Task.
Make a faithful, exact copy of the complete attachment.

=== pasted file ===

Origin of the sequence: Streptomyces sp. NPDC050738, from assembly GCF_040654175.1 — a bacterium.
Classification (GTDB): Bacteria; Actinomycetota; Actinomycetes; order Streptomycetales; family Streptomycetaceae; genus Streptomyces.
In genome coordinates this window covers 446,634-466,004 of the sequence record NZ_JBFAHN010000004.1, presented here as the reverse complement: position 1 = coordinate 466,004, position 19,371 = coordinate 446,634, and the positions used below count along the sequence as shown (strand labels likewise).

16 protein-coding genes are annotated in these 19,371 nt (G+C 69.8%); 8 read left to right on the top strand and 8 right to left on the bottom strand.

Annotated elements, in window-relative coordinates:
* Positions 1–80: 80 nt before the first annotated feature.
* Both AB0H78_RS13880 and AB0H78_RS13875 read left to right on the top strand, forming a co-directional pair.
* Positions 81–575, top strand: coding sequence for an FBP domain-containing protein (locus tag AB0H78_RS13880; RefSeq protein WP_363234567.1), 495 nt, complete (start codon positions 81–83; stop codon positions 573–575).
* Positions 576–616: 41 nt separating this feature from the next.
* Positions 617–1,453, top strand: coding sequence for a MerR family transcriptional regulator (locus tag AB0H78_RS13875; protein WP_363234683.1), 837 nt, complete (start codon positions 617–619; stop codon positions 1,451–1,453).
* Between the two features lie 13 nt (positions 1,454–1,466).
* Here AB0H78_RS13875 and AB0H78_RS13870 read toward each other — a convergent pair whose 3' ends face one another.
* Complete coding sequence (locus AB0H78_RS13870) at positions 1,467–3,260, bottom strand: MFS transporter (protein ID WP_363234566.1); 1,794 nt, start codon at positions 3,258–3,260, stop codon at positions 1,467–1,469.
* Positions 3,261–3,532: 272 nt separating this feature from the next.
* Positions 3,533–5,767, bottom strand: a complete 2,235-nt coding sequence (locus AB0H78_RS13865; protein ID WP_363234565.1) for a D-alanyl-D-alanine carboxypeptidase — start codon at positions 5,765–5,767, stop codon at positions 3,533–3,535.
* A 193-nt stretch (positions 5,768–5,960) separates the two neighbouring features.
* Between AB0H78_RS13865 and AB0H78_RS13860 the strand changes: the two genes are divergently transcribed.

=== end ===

Origin of the sequence: Streptomyces sp. NPDC050738, from assembly GCF_040654175.1 — a bacterium.
Classification (GTDB): Bacteria; Actinomycetota; Actinomycetes; order Streptomycetales; family Streptomycetaceae; genus Streptomyces.
In genome coordinates this window covers 446,634-466,004 of the sequence record NZ_JBFAHN010000004.1, presented here as the reverse complement: position 1 = coordinate 466,004, position 19,371 = coordinate 446,634, and the positions used below count along the sequence as shown (strand labels likewise).

16 protein-coding genes are annotated in these 19,371 nt (G+C 69.8%); 8 read left to right on the top strand and 8 right to left on the bottom strand.

Annotated elements, in window-relative coordinates:
* Positions 1–80: 80 nt before the first annotated feature.
* Both AB0H78_RS13880 and AB0H78_RS13875 read left to right on the top strand, forming a co-directional pair.
* Positions 81–575, top strand: coding sequence for an FBP domain-containing protein (locus tag AB0H78_RS13880; RefSeq protein WP_363234567.1), 495 nt, complete (start codon positions 81–83; stop codon positions 573–575).
* Positions 576–616: 41 nt separating this feature from the next.
* Positions 617–1,453, top strand: coding sequence for a MerR family transcriptional regulator (locus tag AB0H78_RS13875; protein WP_363234683.1), 837 nt, complete (start codon positions 617–619; stop codon positions 1,451–1,453).
* Between the two features lie 13 nt (positions 1,454–1,466).
* Here AB0H78_RS13875 and AB0H78_RS13870 read toward each other — a convergent pair whose 3' ends face one another.
* Complete coding sequence (locus AB0H78_RS13870) at positions 1,467–3,260, bottom strand: MFS transporter (protein ID WP_363234566.1); 1,794 nt, start codon at positions 3,258–3,260, stop codon at positions 1,467–1,469.
* Positions 3,261–3,532: 272 nt separating this feature from the next.
* Positions 3,533–5,767, bottom strand: a complete 2,235-nt coding sequence (locus AB0H78_RS13865; protein ID WP_363234565.1) for a D-alanyl-D-alanine carboxypeptidase — start codon at positions 5,765–5,767, stop codon at positions 3,533–3,535.
* A 193-nt stretch (positions 5,768–5,960) separates the two neighbouring features.
* Between AB0H78_RS13865 and AB0H78_RS13860 the strand changes: the two genes are divergently transcribed.